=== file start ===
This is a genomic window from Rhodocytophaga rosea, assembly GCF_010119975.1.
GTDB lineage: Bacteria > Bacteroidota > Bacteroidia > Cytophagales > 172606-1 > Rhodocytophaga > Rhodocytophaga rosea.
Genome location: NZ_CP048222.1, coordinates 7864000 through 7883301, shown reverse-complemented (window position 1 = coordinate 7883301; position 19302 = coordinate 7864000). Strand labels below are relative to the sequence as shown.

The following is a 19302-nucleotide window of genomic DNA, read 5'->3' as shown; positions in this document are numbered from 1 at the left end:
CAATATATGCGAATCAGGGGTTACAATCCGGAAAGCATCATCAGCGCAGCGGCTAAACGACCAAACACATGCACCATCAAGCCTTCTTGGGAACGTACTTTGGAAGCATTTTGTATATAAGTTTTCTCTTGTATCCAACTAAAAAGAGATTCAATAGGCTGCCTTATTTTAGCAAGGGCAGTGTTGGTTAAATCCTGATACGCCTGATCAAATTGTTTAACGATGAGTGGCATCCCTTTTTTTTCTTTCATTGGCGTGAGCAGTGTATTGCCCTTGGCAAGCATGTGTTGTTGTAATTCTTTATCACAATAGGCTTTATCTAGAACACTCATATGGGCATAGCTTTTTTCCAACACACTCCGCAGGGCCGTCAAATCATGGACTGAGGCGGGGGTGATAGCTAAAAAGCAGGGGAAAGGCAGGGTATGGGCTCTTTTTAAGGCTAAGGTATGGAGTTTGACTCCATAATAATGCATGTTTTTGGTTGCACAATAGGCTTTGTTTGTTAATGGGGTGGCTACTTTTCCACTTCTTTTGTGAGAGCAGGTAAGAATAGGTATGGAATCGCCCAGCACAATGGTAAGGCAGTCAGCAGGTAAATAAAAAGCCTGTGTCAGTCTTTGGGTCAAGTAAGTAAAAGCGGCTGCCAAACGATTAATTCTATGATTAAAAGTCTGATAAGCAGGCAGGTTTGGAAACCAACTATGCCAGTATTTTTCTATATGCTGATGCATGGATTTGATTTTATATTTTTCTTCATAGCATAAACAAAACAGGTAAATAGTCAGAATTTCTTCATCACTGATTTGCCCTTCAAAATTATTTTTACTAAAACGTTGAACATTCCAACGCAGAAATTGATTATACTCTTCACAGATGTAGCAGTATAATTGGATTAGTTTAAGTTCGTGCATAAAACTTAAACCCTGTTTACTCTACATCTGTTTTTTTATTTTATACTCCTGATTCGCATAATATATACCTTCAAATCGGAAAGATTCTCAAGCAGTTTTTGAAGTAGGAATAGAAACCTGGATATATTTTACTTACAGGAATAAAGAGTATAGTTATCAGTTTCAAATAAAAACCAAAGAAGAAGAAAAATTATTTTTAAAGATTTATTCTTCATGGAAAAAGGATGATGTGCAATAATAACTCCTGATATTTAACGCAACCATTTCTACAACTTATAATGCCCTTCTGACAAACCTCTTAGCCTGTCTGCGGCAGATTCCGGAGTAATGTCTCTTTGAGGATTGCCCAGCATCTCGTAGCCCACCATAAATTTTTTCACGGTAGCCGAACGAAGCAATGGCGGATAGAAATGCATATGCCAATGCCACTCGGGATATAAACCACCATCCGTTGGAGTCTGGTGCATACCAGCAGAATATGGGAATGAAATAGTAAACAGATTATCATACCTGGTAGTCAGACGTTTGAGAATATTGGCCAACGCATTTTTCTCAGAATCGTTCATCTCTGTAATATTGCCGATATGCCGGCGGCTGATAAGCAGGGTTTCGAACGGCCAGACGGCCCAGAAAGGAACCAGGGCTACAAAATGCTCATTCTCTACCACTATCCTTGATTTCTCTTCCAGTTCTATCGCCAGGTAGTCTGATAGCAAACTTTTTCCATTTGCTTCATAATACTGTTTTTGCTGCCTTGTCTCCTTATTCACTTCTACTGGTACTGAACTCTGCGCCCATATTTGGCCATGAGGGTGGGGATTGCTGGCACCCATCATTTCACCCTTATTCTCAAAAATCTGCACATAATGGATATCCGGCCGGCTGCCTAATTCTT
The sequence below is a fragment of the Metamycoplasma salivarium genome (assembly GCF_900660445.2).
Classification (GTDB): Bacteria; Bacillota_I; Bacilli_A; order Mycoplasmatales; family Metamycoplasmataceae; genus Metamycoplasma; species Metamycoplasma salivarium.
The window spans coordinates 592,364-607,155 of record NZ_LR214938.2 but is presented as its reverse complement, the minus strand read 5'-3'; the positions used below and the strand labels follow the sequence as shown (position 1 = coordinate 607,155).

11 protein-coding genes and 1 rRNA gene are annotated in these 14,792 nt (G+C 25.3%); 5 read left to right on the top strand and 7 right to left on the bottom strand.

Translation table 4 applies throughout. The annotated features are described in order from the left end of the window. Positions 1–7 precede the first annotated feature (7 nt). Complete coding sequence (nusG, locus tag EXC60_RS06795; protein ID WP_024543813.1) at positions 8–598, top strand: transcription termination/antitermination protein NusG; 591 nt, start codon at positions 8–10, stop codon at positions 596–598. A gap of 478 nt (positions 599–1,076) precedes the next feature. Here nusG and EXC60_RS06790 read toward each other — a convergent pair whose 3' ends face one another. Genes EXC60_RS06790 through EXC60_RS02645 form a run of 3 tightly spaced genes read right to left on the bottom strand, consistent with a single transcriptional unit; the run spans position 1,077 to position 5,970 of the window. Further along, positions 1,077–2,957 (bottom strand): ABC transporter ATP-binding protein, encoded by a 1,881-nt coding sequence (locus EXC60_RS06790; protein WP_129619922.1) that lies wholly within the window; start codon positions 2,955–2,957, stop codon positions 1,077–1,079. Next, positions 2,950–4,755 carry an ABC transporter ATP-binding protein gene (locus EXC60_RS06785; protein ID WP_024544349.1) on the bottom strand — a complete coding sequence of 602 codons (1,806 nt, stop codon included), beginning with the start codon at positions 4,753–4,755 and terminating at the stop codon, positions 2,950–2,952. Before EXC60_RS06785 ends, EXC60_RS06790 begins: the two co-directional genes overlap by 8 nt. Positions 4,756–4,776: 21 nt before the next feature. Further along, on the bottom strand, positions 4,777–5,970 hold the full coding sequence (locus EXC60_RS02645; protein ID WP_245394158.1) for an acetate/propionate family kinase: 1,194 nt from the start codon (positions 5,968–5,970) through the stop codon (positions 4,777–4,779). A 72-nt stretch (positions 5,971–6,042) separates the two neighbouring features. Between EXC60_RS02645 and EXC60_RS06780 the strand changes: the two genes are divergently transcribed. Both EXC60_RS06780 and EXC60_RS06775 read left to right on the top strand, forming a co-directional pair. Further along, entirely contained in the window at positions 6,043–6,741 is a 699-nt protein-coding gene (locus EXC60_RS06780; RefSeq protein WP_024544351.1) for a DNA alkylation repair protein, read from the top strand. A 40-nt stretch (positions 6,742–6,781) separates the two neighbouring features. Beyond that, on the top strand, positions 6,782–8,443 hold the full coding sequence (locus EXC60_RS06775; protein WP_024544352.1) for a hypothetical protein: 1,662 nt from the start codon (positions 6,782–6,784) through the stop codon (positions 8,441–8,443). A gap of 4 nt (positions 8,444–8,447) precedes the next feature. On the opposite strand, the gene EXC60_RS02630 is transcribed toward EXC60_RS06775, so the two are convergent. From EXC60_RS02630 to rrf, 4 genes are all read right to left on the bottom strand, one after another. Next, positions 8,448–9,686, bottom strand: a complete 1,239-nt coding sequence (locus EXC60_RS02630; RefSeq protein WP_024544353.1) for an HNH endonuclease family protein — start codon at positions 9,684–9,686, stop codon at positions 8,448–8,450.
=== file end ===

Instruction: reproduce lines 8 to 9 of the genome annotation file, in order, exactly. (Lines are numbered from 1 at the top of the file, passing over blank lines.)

The window spans coordinates 592,364-607,155 of record NZ_LR214938.2 but is presented as its reverse complement, the minus strand read 5'-3'; the positions used below and the strand labels follow the sequence as shown (position 1 = coordinate 607,155).

11 protein-coding genes and 1 rRNA gene are annotated in these 14,792 nt (G+C 25.3%); 5 read left to right on the top strand and 7 right to left on the bottom strand.